The Chinese Foreign Ministry announced Thursday that Russian Foreign Minister Sergei Lavrov will visit China next week, just days after Chinese diplomats’ first summit with representatives of the administration of US President Joe Biden.
According to the release, Lavrov’s visit will be at the request of Chinese State Councilor and Foreign Minister Wang Yi, who is presently in Anchorage, Alaska, alongside the Communist Party of China’s foreign policy chief, Yang Jiechi, for a 2+2 summit with US Secretary of State Antony Blinken and White House national security adviser Jake Sullivan.
The March 18-19 summit is being held at the invitation of the United States, but so far, Washington diplomats have postured against the idea of the meeting opening a new dialogue. The State Department has said its primary concerns at the conference are pressuring China on Xinjiang, the South China Sea, and the origins of COVID-19. Still, Chinese leaders have maintained they believe continued dialogue between the two world powers can only be a good thing.
Wang’s meeting with Lavrov will be on March 22 and 23. That will be several days after the Alaska summit, which will likely be the focus. It will also be the first time the two chief diplomats have met since Biden took office in January, signaling a potential shift away from the policies of his predecessors, US President Donald Trump, who amplified US hostility to both nations.
Early in Trump’s presidency, the White House and Pentagon laid out a decisive shift in US military strategy away from the War on Terror and toward “inter-state strategic competition” with Russia and China. Biden’s policy thus far seems to deviate from that approach very little, with his administration implementing a slew of new sanctions on both nations, as well as labeling them human rights violators.
China, Russia Bear 'Important Responsibility'
Zhang Hanhui, the Chinese ambassador to Moscow, told Interfax earlier this month that as the world’s two largest countries, China and Russia “have a wide range of common interests in maintaining peace and stability around the world and in promoting global development and prosperity, and they bear a particularly important responsibility,”
“We are ready to maintain interaction with the Russian side in the sphere of relations between our countries and the United States and to defend even better the strategic interests and development interests of the two countries,” Zhang said. He added that Sino-Russian military-technical cooperation “embodies the spirit of strategic mutual trust and strategic interaction” and has helped promote regional stability.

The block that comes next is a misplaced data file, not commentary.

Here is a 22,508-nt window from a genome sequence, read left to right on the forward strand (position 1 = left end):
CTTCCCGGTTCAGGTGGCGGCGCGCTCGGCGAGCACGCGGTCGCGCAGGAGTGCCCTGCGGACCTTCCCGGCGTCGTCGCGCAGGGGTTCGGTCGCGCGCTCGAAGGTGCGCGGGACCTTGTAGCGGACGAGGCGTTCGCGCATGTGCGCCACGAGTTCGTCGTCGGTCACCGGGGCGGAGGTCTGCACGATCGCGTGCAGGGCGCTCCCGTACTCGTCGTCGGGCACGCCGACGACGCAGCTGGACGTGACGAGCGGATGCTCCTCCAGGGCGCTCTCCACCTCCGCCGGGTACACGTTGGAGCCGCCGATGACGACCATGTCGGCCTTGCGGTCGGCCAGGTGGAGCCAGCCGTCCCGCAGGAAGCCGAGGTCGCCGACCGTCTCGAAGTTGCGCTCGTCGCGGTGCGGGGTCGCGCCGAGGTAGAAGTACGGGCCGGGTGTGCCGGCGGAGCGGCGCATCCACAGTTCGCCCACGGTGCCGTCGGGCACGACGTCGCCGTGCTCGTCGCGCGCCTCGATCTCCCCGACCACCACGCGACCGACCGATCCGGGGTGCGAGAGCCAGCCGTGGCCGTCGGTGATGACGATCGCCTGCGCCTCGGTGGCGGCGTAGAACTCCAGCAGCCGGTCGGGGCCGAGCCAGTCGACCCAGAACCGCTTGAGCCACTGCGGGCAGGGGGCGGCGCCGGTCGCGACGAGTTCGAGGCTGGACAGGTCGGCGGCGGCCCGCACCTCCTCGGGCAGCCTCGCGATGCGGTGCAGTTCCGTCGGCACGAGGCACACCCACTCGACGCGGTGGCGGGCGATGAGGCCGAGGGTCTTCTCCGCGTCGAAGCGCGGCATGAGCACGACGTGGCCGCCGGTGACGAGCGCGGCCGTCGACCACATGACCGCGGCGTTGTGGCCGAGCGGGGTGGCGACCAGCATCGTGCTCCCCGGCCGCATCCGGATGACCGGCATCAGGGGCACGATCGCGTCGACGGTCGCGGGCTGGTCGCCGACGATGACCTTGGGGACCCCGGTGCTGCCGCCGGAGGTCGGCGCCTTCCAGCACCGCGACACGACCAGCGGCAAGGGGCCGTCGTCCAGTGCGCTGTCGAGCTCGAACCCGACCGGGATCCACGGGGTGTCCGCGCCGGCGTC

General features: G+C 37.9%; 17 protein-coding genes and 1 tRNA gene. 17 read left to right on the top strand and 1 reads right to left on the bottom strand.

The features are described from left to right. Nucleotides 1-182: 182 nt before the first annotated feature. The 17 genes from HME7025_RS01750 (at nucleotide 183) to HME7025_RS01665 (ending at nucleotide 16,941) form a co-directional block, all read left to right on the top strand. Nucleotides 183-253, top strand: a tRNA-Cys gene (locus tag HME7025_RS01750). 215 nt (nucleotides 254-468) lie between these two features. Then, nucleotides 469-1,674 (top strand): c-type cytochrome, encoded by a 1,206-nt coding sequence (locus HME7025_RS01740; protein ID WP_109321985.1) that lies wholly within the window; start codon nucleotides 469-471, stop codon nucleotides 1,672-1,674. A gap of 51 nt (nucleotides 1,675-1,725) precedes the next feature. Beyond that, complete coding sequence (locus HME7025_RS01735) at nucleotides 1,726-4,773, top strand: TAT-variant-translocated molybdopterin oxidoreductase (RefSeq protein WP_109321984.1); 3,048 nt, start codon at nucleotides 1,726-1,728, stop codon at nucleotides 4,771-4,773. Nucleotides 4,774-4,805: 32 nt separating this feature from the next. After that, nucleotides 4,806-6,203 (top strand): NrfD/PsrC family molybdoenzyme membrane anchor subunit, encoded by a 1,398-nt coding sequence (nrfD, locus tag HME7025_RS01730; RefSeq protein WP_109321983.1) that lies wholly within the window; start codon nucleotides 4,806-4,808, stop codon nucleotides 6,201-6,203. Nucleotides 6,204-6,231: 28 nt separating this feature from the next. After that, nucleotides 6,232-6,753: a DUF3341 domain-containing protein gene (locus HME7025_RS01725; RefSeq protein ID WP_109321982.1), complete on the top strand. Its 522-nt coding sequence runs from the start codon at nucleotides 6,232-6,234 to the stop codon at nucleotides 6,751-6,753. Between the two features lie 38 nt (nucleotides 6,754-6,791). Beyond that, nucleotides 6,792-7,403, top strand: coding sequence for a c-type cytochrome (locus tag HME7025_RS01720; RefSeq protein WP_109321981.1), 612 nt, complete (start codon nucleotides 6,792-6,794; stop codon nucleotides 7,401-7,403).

Zhang also encouraged Washington, on the 50th anniversary of the “Ping Pong Diplomacy” that helped pave the way to normalization of relations between China and the US, to correct its past mistakes and “learn to coexist peacefully with countries with different histories, cultures and systems.”
Indeed, a similar burial of the hatchet has already taken place between Russia and China, which were once bitter enemies for much of the mid-20th century despite both being socialist states at the time. While the Soviet Union is gone and Russia is no longer run by a dictatorship of the proletariat, the two powers have nonetheless founded a “comprehensive strategic partnership” that, while not a formal alliance, entails a great degree of political, military, economic, and scientific cooperation.
The two nations also cooperate on economic ventures including the Eurasian Economic Union, Belt and Road Initiative, and Shanghai Cooperation Organization, all of which major international framework meetings are scheduled for this year, according to the South China Morning Post.
However, it isn’t just China that’s conferring with its friends in conjunction with the Alaska summit: Blinken arrived in the northerly US state fresh from meetings with leaders in South Korea and Japan alongside US Defense Secretary Lloyd Austin. Austin will, in turn, accompany Biden on a tour of US partners in the Pacific and Indian Oceans, including the other three members of the “Quad” group - Japan, Australia, and India. Although also not an explicit alliance, it is broadly understood as an anti-China pact, and each nation has had major diplomatic quarrels with Beijing in recent years.